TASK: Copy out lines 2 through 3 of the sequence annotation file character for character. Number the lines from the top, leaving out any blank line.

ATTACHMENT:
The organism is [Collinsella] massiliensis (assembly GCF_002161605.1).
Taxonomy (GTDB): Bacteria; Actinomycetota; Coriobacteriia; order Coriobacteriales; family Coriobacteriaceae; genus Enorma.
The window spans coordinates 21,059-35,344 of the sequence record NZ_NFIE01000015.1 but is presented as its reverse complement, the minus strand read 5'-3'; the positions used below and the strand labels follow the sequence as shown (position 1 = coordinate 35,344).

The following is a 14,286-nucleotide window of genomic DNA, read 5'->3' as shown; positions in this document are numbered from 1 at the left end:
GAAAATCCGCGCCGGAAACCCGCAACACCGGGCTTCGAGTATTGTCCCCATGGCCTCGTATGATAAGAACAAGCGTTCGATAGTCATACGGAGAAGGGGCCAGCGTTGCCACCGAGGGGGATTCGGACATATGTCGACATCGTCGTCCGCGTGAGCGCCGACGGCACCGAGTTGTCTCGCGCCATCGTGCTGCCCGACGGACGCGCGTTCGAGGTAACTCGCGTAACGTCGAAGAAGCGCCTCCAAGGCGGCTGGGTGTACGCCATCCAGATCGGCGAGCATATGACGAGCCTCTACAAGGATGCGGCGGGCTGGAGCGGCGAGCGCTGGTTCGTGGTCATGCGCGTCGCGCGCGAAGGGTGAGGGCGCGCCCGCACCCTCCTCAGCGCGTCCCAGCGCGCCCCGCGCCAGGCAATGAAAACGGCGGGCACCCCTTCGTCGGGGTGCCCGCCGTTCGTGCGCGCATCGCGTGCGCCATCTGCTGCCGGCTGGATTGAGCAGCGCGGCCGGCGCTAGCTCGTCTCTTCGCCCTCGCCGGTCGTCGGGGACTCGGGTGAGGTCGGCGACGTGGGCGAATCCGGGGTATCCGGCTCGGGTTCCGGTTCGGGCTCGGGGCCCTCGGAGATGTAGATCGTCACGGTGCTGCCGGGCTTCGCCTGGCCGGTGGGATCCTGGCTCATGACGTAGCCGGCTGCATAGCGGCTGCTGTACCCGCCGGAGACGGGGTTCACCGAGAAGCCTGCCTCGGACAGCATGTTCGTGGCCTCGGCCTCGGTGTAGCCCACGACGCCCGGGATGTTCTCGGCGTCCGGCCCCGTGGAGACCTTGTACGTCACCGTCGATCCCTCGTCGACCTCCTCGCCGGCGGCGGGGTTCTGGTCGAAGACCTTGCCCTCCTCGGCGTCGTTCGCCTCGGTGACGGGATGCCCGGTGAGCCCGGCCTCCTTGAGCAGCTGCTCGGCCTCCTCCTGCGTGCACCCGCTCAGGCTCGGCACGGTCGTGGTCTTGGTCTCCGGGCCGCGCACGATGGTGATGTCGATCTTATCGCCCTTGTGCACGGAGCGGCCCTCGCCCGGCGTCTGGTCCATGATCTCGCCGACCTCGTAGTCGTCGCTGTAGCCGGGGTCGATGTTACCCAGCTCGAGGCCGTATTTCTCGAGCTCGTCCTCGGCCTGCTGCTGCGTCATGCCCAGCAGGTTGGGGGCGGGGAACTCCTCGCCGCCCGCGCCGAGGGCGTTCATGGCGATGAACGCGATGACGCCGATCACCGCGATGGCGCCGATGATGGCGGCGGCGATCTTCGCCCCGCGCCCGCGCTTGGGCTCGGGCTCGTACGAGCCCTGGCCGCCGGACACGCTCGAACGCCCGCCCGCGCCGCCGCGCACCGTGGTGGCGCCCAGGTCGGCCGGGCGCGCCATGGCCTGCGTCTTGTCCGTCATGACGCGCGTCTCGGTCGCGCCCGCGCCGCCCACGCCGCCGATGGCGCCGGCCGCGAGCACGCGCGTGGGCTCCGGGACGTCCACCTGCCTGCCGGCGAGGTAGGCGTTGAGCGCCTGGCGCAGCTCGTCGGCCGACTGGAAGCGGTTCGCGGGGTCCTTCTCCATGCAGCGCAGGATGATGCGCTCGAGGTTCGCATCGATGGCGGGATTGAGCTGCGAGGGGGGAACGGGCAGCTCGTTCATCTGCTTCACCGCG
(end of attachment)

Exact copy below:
Taxonomy (GTDB): Bacteria; Actinomycetota; Coriobacteriia; order Coriobacteriales; family Coriobacteriaceae; genus Enorma.
The window spans coordinates 21,059-35,344 of the sequence record NZ_NFIE01000015.1 but is presented as its reverse complement, the minus strand read 5'-3'; the positions used below and the strand labels follow the sequence as shown (position 1 = coordinate 35,344).